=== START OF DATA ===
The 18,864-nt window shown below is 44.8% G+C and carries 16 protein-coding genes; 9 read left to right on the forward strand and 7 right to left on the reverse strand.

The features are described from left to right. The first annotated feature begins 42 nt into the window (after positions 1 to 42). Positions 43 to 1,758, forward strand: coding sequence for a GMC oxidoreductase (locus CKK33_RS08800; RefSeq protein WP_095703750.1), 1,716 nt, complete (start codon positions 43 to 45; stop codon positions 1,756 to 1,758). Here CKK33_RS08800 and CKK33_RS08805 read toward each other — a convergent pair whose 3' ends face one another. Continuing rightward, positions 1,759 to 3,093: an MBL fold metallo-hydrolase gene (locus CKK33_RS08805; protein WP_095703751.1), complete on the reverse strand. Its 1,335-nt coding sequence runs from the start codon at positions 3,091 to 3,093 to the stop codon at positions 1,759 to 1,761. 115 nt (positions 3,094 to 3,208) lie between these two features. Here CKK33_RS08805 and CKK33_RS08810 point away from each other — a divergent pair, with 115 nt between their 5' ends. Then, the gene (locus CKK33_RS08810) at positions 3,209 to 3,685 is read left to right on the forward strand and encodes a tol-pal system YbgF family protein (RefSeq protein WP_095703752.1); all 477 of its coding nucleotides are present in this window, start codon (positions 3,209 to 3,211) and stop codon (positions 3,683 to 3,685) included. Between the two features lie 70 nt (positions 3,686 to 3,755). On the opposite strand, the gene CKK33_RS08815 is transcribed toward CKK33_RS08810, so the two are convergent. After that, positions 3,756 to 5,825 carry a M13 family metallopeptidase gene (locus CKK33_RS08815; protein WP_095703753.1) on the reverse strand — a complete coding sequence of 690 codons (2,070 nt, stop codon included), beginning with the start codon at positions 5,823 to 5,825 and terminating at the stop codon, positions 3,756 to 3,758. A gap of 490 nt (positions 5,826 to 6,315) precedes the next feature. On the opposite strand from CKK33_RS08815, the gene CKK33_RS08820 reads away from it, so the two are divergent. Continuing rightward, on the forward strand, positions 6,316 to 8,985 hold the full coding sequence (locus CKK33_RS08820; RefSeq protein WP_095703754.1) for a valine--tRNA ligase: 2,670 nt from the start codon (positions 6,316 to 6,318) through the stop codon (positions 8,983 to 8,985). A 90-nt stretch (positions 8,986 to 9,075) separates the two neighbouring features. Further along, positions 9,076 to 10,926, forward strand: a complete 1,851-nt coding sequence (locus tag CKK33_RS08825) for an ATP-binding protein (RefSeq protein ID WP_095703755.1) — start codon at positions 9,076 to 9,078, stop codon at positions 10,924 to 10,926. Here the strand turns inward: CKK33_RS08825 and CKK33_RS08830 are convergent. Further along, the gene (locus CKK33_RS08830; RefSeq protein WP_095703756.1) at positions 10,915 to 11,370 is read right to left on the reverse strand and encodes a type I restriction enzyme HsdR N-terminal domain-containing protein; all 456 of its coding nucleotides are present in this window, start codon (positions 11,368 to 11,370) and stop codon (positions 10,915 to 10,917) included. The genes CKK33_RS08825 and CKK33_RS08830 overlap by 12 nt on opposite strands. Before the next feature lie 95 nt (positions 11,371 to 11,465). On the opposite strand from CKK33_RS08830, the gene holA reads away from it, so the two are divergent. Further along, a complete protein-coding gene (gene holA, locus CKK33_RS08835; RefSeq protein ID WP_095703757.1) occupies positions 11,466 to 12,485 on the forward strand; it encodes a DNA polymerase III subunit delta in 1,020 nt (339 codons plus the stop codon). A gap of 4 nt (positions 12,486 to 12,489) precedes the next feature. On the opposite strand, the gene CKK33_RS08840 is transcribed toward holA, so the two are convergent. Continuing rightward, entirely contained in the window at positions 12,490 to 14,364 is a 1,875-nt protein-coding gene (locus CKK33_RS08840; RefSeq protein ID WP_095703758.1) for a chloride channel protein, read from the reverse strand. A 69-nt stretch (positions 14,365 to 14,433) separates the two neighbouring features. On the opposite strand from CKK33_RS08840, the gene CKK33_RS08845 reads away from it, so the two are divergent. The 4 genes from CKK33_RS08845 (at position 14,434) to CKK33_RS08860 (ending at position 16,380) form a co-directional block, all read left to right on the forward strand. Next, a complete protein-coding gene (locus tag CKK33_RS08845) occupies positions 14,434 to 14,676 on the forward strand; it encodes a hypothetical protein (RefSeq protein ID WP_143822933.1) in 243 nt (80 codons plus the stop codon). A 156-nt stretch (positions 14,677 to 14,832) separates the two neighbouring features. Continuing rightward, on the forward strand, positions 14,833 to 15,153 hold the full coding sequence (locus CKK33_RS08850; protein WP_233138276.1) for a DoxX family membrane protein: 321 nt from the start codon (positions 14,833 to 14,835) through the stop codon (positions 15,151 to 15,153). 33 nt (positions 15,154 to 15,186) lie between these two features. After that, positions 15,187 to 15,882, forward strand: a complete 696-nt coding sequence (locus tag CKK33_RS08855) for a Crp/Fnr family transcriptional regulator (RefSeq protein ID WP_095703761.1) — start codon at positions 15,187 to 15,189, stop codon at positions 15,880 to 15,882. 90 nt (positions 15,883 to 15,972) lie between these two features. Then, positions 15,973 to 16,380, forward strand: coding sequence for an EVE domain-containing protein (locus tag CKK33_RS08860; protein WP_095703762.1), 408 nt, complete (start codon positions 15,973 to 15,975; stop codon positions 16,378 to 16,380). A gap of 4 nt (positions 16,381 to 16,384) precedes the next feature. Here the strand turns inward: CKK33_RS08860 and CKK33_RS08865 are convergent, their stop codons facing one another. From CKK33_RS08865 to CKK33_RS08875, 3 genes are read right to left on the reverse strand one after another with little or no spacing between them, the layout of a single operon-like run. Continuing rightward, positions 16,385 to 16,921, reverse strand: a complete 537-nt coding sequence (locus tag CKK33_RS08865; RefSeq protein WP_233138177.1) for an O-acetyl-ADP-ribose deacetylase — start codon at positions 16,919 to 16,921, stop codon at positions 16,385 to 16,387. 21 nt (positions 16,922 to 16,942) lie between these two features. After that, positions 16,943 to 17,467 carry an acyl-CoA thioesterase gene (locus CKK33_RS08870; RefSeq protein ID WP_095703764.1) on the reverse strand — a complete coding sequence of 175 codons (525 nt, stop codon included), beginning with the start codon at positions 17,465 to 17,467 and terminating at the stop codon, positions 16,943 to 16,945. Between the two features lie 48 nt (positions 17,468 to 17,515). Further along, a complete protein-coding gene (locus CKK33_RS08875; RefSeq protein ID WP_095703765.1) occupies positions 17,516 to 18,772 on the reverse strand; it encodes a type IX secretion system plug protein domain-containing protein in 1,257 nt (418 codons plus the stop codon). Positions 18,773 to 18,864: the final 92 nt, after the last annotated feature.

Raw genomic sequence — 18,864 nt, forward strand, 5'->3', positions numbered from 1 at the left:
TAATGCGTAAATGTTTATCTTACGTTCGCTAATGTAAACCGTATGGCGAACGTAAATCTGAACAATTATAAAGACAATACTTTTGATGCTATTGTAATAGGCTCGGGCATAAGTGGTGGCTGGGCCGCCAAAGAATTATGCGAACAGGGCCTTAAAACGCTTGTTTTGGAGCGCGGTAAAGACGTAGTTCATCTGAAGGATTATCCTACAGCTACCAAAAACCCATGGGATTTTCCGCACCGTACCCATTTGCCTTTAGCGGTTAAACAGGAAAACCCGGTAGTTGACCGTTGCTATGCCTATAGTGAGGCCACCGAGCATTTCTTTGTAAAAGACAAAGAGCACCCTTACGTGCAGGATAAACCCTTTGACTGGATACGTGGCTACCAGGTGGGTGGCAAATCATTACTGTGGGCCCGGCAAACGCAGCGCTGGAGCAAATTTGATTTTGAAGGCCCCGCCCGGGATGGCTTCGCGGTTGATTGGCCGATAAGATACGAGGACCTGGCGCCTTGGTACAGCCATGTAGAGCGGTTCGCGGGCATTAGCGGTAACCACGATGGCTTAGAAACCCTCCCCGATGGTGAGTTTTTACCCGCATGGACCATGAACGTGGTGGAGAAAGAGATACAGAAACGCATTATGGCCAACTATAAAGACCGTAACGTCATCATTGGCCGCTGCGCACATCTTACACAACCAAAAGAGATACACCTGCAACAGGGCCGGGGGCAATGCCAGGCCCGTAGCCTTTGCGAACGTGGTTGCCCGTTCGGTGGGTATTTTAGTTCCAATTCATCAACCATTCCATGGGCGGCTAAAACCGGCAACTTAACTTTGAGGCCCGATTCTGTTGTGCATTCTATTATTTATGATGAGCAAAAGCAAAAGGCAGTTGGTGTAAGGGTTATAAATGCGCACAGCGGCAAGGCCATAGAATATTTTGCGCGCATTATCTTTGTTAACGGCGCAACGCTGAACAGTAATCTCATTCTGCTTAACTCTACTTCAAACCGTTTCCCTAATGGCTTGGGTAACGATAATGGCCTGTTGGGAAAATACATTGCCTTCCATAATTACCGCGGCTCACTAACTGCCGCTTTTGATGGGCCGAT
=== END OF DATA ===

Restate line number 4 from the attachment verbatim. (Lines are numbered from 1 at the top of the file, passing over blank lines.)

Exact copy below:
TAATGCGTAAATGTTTATCTTACGTTCGCTAATGTAAACCGTATGGCGAACGTAAATCTGAACAATTATAAAGACAATACTTTTGATGCTATTGTAATAGGCTCGGGCATAAGTGGTGGCTGGGCCGCCAAAGAATTATGCGAACAGGGCCTTAAAACGCTTGTTTTGGAGCGCGGTAAAGACGTAGTTCATCTGAAGGATTATCCTACAGCTACCAAAAACCCATGGGATTTTCCGCACCGTACCCATTTGCCTTTAGCGGTTAAACAGGAAAACCCGGTAGTTGACCGTTGCTATGCCTATAGTGAGGCCACCGAGCATTTCTTTGTAAAAGACAAAGAGCACCCTTACGTGCAGGATAAACCCTTTGACTGGATACGTGGCTACCAGGTGGGTGGCAAATCATTACTGTGGGCCCGGCAAACGCAGCGCTGGAGCAAATTTGATTTTGAAGGCCCCGCCCGGGATGGCTTCGCGGTTGATTGGCCGATAAGATACGAGGACCTGGCGCCTTGGTACAGCCATGTAGAGCGGTTCGCGGGCATTAGCGGTAACCACGATGGCTTAGAAACCCTCCCCGATGGTGAGTTTTTACCCGCATGGACCATGAACGTGGTGGAGAAAGAGATACAGAAACGCATTATGGCCAACTATAAAGACCGTAACGTCATCATTGGCCGCTGCGCACATCTTACACAACCAAAAGAGATACACCTGCAACAGGGCCGGGGGCAATGCCAGGCCCGTAGCCTTTGCGAACGTGGTTGCCCGTTCGGTGGGTATTTTAGTTCCAATTCATCAACCATTCCATGGGCGGCTAAAACCGGCAACTTAACTTTGAGGCCCGATTCTGTTGTGCATTCTATTATTTATGATGAGCAAAAGCAAAAGGCAGTTGGTGTAAGGGTTATAAATGCGCACAGCGGCAAGGCCATAGAATATTTTGCGCGCATTATCTTTGTTAACGGCGCAACGCTGAACAGTAATCTCATTCTGCTTAACTCTACTTCAAACCGTTTCCCTAATGGCTTGGGTAACGATAATGGCCTGTTGGGAAAATACATTGCCTTCCATAATTACCGCGGCTCACTAACTGCCGCTTTTGATGGGCCGAT